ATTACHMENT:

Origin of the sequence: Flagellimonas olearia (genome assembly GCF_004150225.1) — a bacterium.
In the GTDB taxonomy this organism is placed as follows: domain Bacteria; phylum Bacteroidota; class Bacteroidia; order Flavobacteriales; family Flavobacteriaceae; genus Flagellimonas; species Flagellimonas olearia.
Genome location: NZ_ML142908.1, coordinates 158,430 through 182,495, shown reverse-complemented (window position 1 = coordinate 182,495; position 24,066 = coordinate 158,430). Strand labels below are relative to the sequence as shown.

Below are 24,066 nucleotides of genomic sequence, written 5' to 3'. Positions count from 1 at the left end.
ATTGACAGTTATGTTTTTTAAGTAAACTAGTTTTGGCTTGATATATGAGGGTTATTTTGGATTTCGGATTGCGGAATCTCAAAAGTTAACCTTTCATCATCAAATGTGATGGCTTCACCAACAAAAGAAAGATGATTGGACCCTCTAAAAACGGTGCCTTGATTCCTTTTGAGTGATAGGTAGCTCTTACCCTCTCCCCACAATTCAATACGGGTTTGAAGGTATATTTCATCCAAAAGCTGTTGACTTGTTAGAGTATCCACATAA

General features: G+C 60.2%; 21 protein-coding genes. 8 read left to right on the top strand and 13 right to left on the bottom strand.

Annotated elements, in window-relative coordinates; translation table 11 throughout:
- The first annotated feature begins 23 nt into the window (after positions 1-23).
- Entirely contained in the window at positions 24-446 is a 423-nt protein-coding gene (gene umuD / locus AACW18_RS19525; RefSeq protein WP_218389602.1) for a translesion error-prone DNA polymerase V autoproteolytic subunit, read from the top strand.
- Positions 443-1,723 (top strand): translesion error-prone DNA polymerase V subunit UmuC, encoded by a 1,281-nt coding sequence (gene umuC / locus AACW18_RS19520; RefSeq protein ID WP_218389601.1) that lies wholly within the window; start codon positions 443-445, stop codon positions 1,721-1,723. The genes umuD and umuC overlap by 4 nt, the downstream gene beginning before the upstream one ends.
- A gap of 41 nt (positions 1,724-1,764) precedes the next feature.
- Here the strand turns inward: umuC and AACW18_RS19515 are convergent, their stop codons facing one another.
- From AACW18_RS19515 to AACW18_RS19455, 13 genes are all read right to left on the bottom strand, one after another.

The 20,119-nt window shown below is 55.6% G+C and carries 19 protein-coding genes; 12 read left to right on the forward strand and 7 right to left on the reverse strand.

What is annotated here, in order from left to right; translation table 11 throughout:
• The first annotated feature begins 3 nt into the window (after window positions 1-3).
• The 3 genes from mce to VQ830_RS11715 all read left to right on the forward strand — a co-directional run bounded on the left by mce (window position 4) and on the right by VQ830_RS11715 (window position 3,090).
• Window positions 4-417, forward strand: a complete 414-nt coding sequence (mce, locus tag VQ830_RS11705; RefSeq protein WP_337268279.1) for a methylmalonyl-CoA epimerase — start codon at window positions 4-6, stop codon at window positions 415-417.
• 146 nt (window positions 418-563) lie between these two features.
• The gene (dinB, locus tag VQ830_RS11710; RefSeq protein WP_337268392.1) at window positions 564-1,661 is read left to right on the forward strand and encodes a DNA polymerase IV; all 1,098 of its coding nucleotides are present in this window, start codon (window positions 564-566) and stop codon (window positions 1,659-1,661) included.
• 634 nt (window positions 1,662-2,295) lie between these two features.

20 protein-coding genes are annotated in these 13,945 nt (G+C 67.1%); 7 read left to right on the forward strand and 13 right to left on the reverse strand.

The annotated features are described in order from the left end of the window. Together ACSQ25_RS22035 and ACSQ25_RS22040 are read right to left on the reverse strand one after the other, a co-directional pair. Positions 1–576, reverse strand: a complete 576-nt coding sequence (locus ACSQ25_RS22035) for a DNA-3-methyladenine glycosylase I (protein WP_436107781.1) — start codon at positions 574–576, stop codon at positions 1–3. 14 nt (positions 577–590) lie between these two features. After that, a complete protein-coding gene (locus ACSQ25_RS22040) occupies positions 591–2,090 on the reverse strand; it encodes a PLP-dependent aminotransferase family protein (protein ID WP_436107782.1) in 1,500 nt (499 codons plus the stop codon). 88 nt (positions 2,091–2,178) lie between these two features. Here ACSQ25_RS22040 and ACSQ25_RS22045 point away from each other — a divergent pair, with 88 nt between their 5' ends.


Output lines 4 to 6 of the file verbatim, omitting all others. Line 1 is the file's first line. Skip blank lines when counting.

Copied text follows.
Below are 24,066 nucleotides of genomic sequence, written 5' to 3'. Positions count from 1 at the left end.
ATTGACAGTTATGTTTTTTAAGTAAACTAGTTTTGGCTTGATATATGAGGGTTATTTTGGATTTCGGATTGCGGAATCTCAAAAGTTAACCTTTCATCATCAAATGTGATGGCTTCACCAACAAAAGAAAGATGATTGGACCCTCTAAAAACGGTGCCTTGATTCCTTTTGAGTGATAGGTAGCTCTTACCCTCTCCCCACAATTCAATACGGGTTTGAAGGTATATTTCATCCAAAAGCTGTTGACTTGTTAGAGTATCCACATAA

General features: G+C 60.2%; 21 protein-coding genes. 8 read left to right on the top strand and 13 right to left on the bottom strand.